Best Arabic Books of 2011: A Personal Choice
Since I read (Arabic) with all the speed of a blind, arthritic turtle, one wouldn’t want to rely on me for an assessment of which lit is the best of 2011.
Which books resonated in 2011? The Zayed Book Award longlist (young author category), which came out earlier this month, looks nothing like the International Prize for Arabic Fiction (IPAF) longlist, which was released in November. And while last year, the Naguib Mahfouz Medal echoed the 2010 IPAF shortlist (Miral al-Tahawy’s magical Brooklyn Heights was on the 2010 shortlist and took the medal), this year the Mahfouz Medal was given to the “revolutionary creativity of the Egyptian people.”
The Medal does not (yet) publicize a longlist or shortlist.
So, to throw up yet another list, Ola al-Saket and I asked a number of Egyptian authors for their favorites of 2011. These being difficult times to pin down authors, only eleven came up with some sort of list for us. Books that repeated from list to list include Youssef Rakha’s (pictured above) debut novel Book of the Sultan’s Seal and the short-story collection Daydream, by Haitham Wardani. Also, Ezzedine Choukri Fishere’s Embrace at the Brooklyn Bridge is on the IPAF longlist and also chosen by poet and academic Nagat Ali. (Embrace is certainly one of my guesses for the shortlist, which is set to be announced on Wednesday, Jan. 11 at the small theater in Cairo’s Opera House.)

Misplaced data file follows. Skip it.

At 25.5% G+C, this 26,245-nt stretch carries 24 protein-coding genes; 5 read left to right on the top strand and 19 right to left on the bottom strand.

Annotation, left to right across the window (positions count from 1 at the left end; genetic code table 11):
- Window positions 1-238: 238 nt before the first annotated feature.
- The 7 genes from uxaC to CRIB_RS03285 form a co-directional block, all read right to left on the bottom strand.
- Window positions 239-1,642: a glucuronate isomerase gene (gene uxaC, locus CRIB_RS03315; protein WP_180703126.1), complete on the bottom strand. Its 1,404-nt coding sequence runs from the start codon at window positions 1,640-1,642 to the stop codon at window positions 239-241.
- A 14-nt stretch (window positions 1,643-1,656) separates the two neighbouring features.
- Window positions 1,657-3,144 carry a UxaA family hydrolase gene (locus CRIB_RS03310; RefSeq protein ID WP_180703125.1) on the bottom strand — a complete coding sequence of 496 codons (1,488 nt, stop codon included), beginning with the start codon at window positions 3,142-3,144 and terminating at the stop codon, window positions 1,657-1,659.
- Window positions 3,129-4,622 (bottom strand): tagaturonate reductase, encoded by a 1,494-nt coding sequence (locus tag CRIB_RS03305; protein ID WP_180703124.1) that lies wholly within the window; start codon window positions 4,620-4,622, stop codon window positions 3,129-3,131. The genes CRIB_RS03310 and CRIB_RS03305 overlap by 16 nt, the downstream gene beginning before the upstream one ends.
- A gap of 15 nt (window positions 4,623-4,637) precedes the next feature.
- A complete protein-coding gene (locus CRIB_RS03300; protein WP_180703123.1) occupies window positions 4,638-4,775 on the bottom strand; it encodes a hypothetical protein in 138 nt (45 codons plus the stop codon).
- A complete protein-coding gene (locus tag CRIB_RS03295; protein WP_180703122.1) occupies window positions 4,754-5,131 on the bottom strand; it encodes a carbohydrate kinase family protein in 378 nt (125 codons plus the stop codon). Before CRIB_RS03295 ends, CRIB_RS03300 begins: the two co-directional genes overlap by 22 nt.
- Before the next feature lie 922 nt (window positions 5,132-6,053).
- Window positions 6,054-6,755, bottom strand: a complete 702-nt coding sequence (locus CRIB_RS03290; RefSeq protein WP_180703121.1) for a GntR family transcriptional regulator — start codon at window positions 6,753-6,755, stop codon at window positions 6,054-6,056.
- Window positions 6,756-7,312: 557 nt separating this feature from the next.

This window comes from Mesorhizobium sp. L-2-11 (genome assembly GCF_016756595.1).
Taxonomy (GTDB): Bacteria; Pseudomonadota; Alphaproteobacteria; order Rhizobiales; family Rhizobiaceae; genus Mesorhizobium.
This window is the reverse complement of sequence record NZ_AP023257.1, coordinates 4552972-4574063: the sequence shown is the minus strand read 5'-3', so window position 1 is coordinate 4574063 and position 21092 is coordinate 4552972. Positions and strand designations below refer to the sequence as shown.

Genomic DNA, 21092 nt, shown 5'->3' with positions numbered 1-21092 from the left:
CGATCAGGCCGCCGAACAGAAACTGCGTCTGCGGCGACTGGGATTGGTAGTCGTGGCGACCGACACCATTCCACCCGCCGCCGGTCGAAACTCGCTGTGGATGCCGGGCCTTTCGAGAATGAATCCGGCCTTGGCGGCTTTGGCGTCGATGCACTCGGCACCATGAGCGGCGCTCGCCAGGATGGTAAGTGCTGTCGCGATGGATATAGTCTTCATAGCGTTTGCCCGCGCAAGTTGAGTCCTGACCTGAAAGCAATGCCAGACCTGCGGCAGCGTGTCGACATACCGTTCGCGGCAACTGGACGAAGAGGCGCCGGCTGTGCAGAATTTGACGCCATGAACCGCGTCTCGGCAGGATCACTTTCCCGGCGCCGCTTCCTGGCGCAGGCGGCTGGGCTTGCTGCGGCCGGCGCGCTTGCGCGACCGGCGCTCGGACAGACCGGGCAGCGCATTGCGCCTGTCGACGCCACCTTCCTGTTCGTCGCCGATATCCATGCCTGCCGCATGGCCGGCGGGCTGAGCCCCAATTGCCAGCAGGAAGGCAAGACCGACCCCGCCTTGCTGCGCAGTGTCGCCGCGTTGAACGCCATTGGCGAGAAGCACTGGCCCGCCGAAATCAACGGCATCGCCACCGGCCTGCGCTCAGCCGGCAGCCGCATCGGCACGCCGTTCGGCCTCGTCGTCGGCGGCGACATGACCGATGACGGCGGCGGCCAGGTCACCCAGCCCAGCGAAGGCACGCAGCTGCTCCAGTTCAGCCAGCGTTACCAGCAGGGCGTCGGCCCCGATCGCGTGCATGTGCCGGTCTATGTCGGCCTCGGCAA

Other trends: Magazine issues, narratives of the revolution, and Tareq Imam gives a shout-out to graphic novels. The whole list here.
Please do add your own favorites below, particularly if you’re an author who didn’t get together her/his list (cough).
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